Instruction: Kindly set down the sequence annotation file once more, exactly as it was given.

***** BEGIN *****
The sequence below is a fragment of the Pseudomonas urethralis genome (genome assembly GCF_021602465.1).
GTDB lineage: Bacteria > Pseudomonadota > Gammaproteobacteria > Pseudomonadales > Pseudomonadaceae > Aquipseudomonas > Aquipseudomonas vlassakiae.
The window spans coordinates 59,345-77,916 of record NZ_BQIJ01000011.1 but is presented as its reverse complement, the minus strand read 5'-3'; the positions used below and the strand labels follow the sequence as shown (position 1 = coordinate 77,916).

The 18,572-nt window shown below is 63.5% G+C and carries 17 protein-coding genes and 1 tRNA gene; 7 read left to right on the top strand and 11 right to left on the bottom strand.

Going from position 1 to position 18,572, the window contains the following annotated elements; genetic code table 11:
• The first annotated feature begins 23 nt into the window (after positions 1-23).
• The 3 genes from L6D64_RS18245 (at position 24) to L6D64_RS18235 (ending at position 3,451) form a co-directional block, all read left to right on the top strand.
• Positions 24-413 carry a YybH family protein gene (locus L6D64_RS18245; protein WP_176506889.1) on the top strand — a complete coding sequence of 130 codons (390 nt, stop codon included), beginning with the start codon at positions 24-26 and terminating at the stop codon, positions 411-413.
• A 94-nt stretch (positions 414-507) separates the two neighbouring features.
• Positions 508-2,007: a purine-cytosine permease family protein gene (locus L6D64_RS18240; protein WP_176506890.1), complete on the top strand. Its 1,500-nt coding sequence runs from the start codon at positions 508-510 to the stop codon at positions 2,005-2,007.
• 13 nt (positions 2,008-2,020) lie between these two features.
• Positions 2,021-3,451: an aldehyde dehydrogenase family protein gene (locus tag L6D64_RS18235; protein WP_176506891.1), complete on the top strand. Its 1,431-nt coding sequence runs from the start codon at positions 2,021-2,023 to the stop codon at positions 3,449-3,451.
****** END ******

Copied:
The sequence below is a fragment of the Pseudomonas urethralis genome (genome assembly GCF_021602465.1).
GTDB lineage: Bacteria > Pseudomonadota > Gammaproteobacteria > Pseudomonadales > Pseudomonadaceae > Aquipseudomonas > Aquipseudomonas vlassakiae.
The window spans coordinates 59,345-77,916 of record NZ_BQIJ01000011.1 but is presented as its reverse complement, the minus strand read 5'-3'; the positions used below and the strand labels follow the sequence as shown (position 1 = coordinate 77,916).

The 18,572-nt window shown below is 63.5% G+C and carries 17 protein-coding genes and 1 tRNA gene; 7 read left to right on the top strand and 11 right to left on the bottom strand.

Going from position 1 to position 18,572, the window contains the following annotated elements; genetic code table 11:
• The first annotated feature begins 23 nt into the window (after positions 1-23).
• The 3 genes from L6D64_RS18245 (at position 24) to L6D64_RS18235 (ending at position 3,451) form a co-directional block, all read left to right on the top strand.
• Positions 24-413 carry a YybH family protein gene (locus L6D64_RS18245; protein WP_176506889.1) on the top strand — a complete coding sequence of 130 codons (390 nt, stop codon included), beginning with the start codon at positions 24-26 and terminating at the stop codon, positions 411-413.
• A 94-nt stretch (positions 414-507) separates the two neighbouring features.
• Positions 508-2,007: a purine-cytosine permease family protein gene (locus L6D64_RS18240; protein WP_176506890.1), complete on the top strand. Its 1,500-nt coding sequence runs from the start codon at positions 508-510 to the stop codon at positions 2,005-2,007.
• 13 nt (positions 2,008-2,020) lie between these two features.
• Positions 2,021-3,451: an aldehyde dehydrogenase family protein gene (locus tag L6D64_RS18235; protein WP_176506891.1), complete on the top strand. Its 1,431-nt coding sequence runs from the start codon at positions 2,021-2,023 to the stop codon at positions 3,449-3,451.